Electronic Insulation

Science Fields

Researchers from Stanford University developed materials that are as thin as a few atoms, and are able to protect people and heat-sensitive components. This could be the technology to create the heat shields needed to make future electronic devices even more compact.

The heat emitted by electronic devices, such as smartphones and laptops, is not only irritating but can also break down these devices and even explode lithium batteries. To prevent such problems, engineers often use glass, plastic, or even air layers as insulators to prevent heat-generating components such as microprocessors from damaging our devices or disturbing users.

Researchers showed that by stacking several atomically-thin layers of material around heated spots, it is possible to provide the same insulation as a glass layer that is 100 times thicker.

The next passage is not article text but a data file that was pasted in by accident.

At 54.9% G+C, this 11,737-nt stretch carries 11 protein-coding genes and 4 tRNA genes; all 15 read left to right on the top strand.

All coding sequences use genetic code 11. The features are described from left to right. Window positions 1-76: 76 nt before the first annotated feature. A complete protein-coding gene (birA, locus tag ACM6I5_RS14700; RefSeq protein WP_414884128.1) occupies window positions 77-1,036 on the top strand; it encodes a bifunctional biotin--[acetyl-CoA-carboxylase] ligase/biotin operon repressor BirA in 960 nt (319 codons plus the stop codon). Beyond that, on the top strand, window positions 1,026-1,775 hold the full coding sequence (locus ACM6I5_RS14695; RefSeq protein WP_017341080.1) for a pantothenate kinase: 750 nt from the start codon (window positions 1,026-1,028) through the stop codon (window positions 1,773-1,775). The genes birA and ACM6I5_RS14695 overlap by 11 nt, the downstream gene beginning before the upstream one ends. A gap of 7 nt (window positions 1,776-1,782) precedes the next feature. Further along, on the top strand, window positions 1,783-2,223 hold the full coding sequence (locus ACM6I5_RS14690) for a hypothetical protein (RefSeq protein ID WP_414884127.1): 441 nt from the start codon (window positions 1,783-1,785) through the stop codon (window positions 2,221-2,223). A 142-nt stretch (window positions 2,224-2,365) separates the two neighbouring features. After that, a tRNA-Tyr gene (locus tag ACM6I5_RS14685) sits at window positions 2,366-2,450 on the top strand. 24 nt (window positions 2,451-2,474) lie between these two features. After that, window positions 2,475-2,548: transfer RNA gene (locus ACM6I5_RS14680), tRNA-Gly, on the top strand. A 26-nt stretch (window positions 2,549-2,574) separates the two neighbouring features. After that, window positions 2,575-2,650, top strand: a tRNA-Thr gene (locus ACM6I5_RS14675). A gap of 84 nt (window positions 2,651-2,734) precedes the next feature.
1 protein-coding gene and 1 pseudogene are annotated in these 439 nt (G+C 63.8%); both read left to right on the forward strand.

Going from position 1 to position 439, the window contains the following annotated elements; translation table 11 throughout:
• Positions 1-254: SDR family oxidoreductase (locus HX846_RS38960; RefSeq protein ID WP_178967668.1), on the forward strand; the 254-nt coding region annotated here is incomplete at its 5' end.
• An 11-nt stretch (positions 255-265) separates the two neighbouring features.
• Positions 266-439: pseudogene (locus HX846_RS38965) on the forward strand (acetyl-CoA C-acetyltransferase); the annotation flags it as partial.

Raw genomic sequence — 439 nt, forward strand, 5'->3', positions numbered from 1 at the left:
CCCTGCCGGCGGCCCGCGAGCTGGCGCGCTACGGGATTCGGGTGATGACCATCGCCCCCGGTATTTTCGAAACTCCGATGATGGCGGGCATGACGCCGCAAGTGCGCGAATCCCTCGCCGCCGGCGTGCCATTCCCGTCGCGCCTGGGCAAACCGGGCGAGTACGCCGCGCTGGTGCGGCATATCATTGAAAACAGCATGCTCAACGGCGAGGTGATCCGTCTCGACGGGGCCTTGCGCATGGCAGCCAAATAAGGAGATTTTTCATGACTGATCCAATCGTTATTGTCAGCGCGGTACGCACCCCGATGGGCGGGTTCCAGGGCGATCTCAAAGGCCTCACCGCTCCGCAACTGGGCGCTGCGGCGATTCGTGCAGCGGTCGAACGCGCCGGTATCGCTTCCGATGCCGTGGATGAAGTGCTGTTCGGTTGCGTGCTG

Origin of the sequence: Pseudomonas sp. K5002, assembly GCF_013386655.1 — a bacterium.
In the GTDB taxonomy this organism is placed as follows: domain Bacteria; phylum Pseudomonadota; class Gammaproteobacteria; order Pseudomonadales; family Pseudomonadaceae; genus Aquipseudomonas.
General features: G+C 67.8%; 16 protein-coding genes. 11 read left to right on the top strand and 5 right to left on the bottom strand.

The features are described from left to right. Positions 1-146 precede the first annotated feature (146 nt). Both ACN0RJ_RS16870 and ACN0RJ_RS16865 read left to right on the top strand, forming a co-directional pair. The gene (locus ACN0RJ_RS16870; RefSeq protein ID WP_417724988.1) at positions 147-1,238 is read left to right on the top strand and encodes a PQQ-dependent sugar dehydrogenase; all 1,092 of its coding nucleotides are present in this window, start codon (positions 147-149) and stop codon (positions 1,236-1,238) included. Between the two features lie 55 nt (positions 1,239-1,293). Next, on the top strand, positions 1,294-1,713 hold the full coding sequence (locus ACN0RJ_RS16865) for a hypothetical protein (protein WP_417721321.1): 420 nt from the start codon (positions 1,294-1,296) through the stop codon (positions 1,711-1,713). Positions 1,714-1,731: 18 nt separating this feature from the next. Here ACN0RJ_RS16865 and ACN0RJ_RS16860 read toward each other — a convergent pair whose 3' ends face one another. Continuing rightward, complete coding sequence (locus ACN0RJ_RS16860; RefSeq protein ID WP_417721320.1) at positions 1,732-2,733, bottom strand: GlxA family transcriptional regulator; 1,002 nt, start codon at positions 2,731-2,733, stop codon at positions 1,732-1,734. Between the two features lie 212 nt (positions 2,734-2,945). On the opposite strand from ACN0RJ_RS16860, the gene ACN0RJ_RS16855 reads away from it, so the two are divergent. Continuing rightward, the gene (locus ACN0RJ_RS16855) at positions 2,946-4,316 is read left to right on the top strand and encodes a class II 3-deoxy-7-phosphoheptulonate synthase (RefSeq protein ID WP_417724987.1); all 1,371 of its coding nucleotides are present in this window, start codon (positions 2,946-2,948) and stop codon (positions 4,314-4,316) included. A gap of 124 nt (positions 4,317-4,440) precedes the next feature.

Behind this newly developed technology lies the thought that this heat generated by the electrical flow is, in essence, a very high-frequency sound. As the electrons flow through cables as electricity, they hit and vibrate the atoms of the material they pass through. More current vibrates more atoms, producing sound energy at a frequency that our ears are unable to hear. We perceive this energy as heat. In this case, we may also apply acoustic insulation solutions in homes to heated electronic components.

The researchers created an insulation barrier with a thickness of 10 atoms, consisting of one layer of graphene and three layers of different materials, just like two or more layers of glass used for windows. Despite being this thin, it is a very effective method of insulation, as atomic vibrations lose their energy while passing through each layer, being damped over and over again.

Besides providing insulation, scientists hope that one day, with this method, they may be able to control the vibration energy in materials the same way they control electricity and light right now.


  • 1. https://news.stanford.edu/2019/08/16/atomically-thin-heat-shield-protects-electronics/
  • 2. https://phys.org/news/2019-08-shield-atoms-thick-electronic-devices.html